Topological insulators feature lossless conduction at the edges
Atomically thin layers of the semimetal tungsten ditelluride conduct electricity losslessly along narrow, one-dimensional channels at the crystal edges. The material is therefore a second-order topological insulator. By obtaining experimental proof of this behavior, physicists from the University of Basel have expanded the pool of candidate materials for topological superconductivity. The findings have been published in the journal Nano Letters.
Topological insulators represent a key area of research because they could potentially be used as superconductors in the electronics of the future. Materials of this kind behave like insulators on the inside, whereas their surfaces have metallic properties and conduct electricity. A three-dimensional crystal of a topological insulator therefore conducts electricity on its surface, while no current can flow inside. Moreover, due to quantum mechanics, the conductivity on the surface is almost lossless—the electricity is conducted over long distances without heat generation.
In addition to these materials, there is another class known as second-order topological insulators. These three-dimensional crystals have conductive, one-dimensional channels running along only certain crystal edges. Materials of this kind are particularly well suited to potential applications in quantum computing.
Experts assume that the semimetal bismuth exhibits some of the properties of a second-order topological material. Moreover, researchers have also predicted—from theory—that atomically thin layers of another semimetal, tungsten ditelluride (WTe2), will behave like second-order topological insulators—in other words, they will conduct electricity losslessly at the edges while the rest of the layer behaves like an insulator.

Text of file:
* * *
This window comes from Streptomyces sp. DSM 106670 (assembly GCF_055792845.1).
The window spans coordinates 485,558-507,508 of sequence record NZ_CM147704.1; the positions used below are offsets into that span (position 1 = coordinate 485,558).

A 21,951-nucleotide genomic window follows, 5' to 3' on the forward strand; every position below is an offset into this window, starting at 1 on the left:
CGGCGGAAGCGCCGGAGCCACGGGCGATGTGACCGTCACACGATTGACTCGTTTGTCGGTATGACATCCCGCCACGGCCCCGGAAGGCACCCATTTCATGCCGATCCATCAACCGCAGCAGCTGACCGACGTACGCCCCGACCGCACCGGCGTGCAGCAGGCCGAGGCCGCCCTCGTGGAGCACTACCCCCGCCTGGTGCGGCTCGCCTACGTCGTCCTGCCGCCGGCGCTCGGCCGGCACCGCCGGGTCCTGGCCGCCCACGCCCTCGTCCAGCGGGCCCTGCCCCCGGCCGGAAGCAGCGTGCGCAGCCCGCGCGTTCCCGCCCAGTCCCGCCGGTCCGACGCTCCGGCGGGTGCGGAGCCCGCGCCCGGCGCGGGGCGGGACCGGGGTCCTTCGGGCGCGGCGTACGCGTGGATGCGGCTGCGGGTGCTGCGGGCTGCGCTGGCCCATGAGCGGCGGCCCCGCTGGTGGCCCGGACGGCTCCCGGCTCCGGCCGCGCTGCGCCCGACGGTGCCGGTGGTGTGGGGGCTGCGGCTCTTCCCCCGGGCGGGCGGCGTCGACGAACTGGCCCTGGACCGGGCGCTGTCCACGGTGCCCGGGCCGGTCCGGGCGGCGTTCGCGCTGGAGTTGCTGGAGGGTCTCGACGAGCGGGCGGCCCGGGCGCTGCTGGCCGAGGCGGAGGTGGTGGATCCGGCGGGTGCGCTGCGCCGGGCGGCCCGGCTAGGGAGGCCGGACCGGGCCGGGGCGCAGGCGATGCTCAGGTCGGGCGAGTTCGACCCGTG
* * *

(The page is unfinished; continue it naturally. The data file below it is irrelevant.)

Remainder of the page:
The team led by Professor Christian Schönenberger of the Department of Physics and the Swiss Nanoscience Institute at the University of Basel has now analyzed tiny tungsten ditelluride crystals consisting of between one and 20 layers. To determine the material's electrical characteristics, they attached superconducting contacts to it before applying a magnetic field. As the material was sensitive to oxidation, the researchers worked in a special low-oxygen box and coated the tungsten ditelluride with another crystal, which was stable in air.
By analyzing the current flow within the main crystal, the scientists detected numerous slowly decaying oscillations. "Whereas a uniform current distribution leads to rapidly decaying oscillations, the extremely conductive edge states generate strongly oscillating, slowly decaying currents such as the ones we measured," explains Dr. Artem Kononov, first author of the study and a Georg H. Endress fellow at the Department of Physics. "The only possible explanation for our results is that a large fraction of the current flows along the narrow edges."
"These observations support theoretical predictions that tungsten ditelluride is a higher-order topological material. This opens up new possibilities for topological superconductivity, which could have applications in areas such as quantum computing," says Christian Schönenberger, who is investigating topological superconductivity in stacks of certain two-dimensional materials as part of an ERC project.